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NHL Playoffs Breakdown
by Ben Burns - 04/25/2006
The first dozen games have now been played in the 2006 NHL playoffs. Goal scoring is up from previous years and 'underdog' bettors have enjoyed an early edge.
A statistical breakdown appears below.
The NHL playoffs, and playoffs in general, are generally associated with tight, low-scoring games. That hasn't been the case yet this year though. As we saw in the regular season, the referees have continued to frequently blow their whistles. This has led to numerous power-play opportunities with the playoff games averaging 5.8 goals per game. I suspect that we'll see that scoring average decrease over the coming weeks.
Despite the high scores, the 'over' only holds a slight 6-5-1 advantage thus far. There has only been one shutout and no games have produced greater than seven goals. Three games went to overtime and all three of them still stayed 'under' the number.
Salvaging a split on the road
It has been an old adage in the NHL that the road team wants to earn a 'split' in the first two games of the series. That's exactly what happened on Sunday, as all four losing teams from Friday bounced back to score 'upsets' on Sunday. Four of the eight series' are now tied at one game each. The remaining eight teams, who have played only one game thus far, will be in action tonight.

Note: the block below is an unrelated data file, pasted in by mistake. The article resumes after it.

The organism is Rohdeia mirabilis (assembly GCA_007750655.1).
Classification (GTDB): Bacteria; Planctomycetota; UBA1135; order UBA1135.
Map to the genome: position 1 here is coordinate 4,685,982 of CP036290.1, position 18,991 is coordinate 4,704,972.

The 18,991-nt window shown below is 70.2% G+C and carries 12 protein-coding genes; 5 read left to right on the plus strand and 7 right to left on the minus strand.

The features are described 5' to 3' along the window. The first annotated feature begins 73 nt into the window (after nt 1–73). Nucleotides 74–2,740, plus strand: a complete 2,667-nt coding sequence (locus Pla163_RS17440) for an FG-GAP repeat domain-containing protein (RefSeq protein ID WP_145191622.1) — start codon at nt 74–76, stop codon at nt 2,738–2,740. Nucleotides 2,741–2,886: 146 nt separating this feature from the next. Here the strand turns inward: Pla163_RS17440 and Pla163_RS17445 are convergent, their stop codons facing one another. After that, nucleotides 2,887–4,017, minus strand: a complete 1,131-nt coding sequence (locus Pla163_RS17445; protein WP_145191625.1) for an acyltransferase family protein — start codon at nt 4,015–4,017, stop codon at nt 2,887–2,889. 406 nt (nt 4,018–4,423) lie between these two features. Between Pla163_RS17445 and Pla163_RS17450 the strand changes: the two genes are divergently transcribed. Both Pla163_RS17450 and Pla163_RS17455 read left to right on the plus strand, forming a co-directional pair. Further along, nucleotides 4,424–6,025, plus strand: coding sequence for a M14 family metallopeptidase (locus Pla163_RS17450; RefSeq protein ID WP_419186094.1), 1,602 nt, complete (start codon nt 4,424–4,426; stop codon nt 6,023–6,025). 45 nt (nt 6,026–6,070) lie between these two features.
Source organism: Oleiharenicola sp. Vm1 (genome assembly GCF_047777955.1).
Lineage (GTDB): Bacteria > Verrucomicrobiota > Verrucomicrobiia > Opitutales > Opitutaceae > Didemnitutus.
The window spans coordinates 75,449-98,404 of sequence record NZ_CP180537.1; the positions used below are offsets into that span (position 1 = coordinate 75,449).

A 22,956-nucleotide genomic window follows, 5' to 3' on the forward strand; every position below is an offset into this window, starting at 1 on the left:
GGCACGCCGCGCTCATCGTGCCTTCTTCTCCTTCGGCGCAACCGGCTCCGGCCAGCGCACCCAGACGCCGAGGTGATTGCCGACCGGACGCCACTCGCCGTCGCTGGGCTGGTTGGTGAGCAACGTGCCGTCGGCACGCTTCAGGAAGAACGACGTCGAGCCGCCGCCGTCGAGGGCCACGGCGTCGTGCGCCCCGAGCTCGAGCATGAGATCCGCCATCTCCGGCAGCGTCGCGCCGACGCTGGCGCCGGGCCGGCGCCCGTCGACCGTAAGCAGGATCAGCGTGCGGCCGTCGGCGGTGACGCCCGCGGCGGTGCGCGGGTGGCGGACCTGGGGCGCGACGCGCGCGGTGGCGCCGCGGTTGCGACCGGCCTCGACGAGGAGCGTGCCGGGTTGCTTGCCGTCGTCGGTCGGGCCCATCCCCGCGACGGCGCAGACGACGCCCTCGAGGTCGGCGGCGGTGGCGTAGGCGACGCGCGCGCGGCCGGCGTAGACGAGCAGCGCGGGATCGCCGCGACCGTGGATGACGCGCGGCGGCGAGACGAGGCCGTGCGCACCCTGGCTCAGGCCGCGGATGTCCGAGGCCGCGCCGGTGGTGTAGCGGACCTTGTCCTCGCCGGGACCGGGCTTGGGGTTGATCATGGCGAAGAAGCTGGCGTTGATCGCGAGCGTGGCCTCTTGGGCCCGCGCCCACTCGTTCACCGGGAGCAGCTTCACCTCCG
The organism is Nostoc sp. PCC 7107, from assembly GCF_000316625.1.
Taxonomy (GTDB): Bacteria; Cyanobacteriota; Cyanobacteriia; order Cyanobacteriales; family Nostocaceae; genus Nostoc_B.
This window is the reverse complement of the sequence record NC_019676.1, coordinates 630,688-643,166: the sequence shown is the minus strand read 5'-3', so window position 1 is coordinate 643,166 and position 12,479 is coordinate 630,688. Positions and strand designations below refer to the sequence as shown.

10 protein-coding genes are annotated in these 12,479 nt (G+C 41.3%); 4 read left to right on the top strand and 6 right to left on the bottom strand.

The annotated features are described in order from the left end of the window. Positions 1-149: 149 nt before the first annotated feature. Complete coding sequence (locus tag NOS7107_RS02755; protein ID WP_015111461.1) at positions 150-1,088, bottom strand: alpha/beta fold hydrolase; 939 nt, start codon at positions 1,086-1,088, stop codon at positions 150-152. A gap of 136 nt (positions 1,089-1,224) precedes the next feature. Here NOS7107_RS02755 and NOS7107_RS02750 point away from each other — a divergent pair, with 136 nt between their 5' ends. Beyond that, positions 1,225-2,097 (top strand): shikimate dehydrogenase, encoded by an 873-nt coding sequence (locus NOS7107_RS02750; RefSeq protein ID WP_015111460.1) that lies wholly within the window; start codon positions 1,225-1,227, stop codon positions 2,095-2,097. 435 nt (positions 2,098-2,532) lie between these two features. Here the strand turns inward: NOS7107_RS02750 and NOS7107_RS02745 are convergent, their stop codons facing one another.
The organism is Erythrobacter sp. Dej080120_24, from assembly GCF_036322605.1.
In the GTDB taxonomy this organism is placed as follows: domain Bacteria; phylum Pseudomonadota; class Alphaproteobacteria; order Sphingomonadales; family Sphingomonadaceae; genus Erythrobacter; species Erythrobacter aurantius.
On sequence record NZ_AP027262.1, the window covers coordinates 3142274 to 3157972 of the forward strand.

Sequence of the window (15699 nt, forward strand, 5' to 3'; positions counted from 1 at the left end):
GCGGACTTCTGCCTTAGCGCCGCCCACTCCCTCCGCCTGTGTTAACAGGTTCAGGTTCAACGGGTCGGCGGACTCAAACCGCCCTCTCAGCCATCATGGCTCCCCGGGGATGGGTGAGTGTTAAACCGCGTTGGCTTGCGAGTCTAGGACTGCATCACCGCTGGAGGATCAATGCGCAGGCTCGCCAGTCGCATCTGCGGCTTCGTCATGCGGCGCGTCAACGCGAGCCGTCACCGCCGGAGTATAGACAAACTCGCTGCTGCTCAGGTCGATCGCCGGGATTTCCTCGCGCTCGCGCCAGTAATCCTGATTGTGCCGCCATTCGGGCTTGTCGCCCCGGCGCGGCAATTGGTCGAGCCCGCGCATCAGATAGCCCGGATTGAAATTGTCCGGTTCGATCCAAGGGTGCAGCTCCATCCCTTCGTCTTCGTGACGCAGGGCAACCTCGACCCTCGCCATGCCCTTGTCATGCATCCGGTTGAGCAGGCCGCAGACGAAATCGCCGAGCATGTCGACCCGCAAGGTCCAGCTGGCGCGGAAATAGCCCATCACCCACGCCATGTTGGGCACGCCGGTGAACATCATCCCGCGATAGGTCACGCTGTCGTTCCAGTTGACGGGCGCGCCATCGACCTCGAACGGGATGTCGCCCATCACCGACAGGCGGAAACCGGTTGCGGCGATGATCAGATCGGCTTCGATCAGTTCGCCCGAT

After a strong start, home teams and 'favorites' enter Tuesdayâ€™s action with a money-burning 6-6 record. Favorites are an even worse at 3-9 when laying minus 1 1/2 goals.
Top seeds in trouble?
In the NBA the teams which have earned the No 1 seed (Detroit and San Antonio this season) are virtual 'locks' to advance to the second round. This isn't always the case in the NHL. Itâ€™s obviously still very early but both of this year's top seeds appear to have their hands full.
In the West, the Red Wings needed double overtime to defeat the Oilers in Game 1. Edmonton bounced back to win the second game by a 4-2 score. The Oilers, who have played the Wings tough all season, appear to have found their groove and will play three of a possible five games at home.
In the East, the top seeded Carolina Hurricanes were handed a humbling 6-1 loss by the Canadiens in their first game.
The Hurricanes actually held a commanding 43-21 shots-on-goal advantage. However, their goalie, Martin Gerber, was severely outplayed by Montreal's Cristobal Huet.
It will be interesting to see if the Hurricanes stick with Gerber when the teams face each other for Game 2 in Raleigh tonight at 7:05 p.m. ET.